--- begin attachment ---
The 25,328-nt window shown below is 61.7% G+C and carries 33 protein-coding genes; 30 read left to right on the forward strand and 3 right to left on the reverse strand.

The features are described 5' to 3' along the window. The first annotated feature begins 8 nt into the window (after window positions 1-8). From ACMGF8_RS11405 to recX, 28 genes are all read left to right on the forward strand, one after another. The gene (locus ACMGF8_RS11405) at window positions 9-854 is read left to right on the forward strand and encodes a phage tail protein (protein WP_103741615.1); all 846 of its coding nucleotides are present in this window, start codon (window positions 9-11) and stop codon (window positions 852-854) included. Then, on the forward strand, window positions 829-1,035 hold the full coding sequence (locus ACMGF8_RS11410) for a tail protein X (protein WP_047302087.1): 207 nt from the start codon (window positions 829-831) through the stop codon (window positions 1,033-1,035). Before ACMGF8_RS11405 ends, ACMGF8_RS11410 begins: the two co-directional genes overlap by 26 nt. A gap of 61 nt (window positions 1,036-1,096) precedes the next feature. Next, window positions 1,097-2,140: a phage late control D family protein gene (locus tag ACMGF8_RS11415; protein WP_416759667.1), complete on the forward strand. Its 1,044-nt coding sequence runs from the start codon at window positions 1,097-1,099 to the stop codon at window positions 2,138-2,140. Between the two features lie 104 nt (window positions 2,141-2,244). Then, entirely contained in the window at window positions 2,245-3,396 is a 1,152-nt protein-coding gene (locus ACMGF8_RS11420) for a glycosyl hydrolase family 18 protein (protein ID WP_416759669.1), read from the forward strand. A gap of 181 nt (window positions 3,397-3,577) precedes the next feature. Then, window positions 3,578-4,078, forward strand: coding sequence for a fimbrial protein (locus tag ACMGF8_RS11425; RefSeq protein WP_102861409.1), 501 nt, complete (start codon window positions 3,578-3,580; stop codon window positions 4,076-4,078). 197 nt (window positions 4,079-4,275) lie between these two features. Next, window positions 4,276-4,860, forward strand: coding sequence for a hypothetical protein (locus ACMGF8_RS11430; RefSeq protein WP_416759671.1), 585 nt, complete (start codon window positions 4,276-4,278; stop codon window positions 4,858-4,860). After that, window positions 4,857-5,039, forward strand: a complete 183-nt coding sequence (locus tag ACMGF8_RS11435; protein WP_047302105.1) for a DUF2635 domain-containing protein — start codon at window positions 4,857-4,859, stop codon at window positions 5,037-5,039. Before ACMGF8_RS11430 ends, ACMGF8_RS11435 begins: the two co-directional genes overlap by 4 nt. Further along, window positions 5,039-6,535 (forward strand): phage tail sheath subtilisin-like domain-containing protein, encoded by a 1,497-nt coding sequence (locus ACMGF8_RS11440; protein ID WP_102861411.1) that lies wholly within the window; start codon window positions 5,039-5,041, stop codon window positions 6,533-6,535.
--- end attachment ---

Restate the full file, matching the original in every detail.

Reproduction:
The 25,328-nt window shown below is 61.7% G+C and carries 33 protein-coding genes; 30 read left to right on the forward strand and 3 right to left on the reverse strand.

The features are described 5' to 3' along the window. The first annotated feature begins 8 nt into the window (after window positions 1-8). From ACMGF8_RS11405 to recX, 28 genes are all read left to right on the forward strand, one after another. The gene (locus ACMGF8_RS11405) at window positions 9-854 is read left to right on the forward strand and encodes a phage tail protein (protein WP_103741615.1); all 846 of its coding nucleotides are present in this window, start codon (window positions 9-11) and stop codon (window positions 852-854) included. Then, on the forward strand, window positions 829-1,035 hold the full coding sequence (locus ACMGF8_RS11410) for a tail protein X (protein WP_047302087.1): 207 nt from the start codon (window positions 829-831) through the stop codon (window positions 1,033-1,035). Before ACMGF8_RS11405 ends, ACMGF8_RS11410 begins: the two co-directional genes overlap by 26 nt. A gap of 61 nt (window positions 1,036-1,096) precedes the next feature. Next, window positions 1,097-2,140: a phage late control D family protein gene (locus tag ACMGF8_RS11415; protein WP_416759667.1), complete on the forward strand. Its 1,044-nt coding sequence runs from the start codon at window positions 1,097-1,099 to the stop codon at window positions 2,138-2,140. Between the two features lie 104 nt (window positions 2,141-2,244). Then, entirely contained in the window at window positions 2,245-3,396 is a 1,152-nt protein-coding gene (locus ACMGF8_RS11420) for a glycosyl hydrolase family 18 protein (protein ID WP_416759669.1), read from the forward strand. A gap of 181 nt (window positions 3,397-3,577) precedes the next feature. Then, window positions 3,578-4,078, forward strand: coding sequence for a fimbrial protein (locus tag ACMGF8_RS11425; RefSeq protein WP_102861409.1), 501 nt, complete (start codon window positions 3,578-3,580; stop codon window positions 4,076-4,078). 197 nt (window positions 4,079-4,275) lie between these two features. Next, window positions 4,276-4,860, forward strand: coding sequence for a hypothetical protein (locus ACMGF8_RS11430; RefSeq protein WP_416759671.1), 585 nt, complete (start codon window positions 4,276-4,278; stop codon window positions 4,858-4,860). After that, window positions 4,857-5,039, forward strand: a complete 183-nt coding sequence (locus tag ACMGF8_RS11435; protein WP_047302105.1) for a DUF2635 domain-containing protein — start codon at window positions 4,857-4,859, stop codon at window positions 5,037-5,039. Before ACMGF8_RS11430 ends, ACMGF8_RS11435 begins: the two co-directional genes overlap by 4 nt. Further along, window positions 5,039-6,535 (forward strand): phage tail sheath subtilisin-like domain-containing protein, encoded by a 1,497-nt coding sequence (locus ACMGF8_RS11440; protein ID WP_102861411.1) that lies wholly within the window; start codon window positions 5,039-5,041, stop codon window positions 6,533-6,535.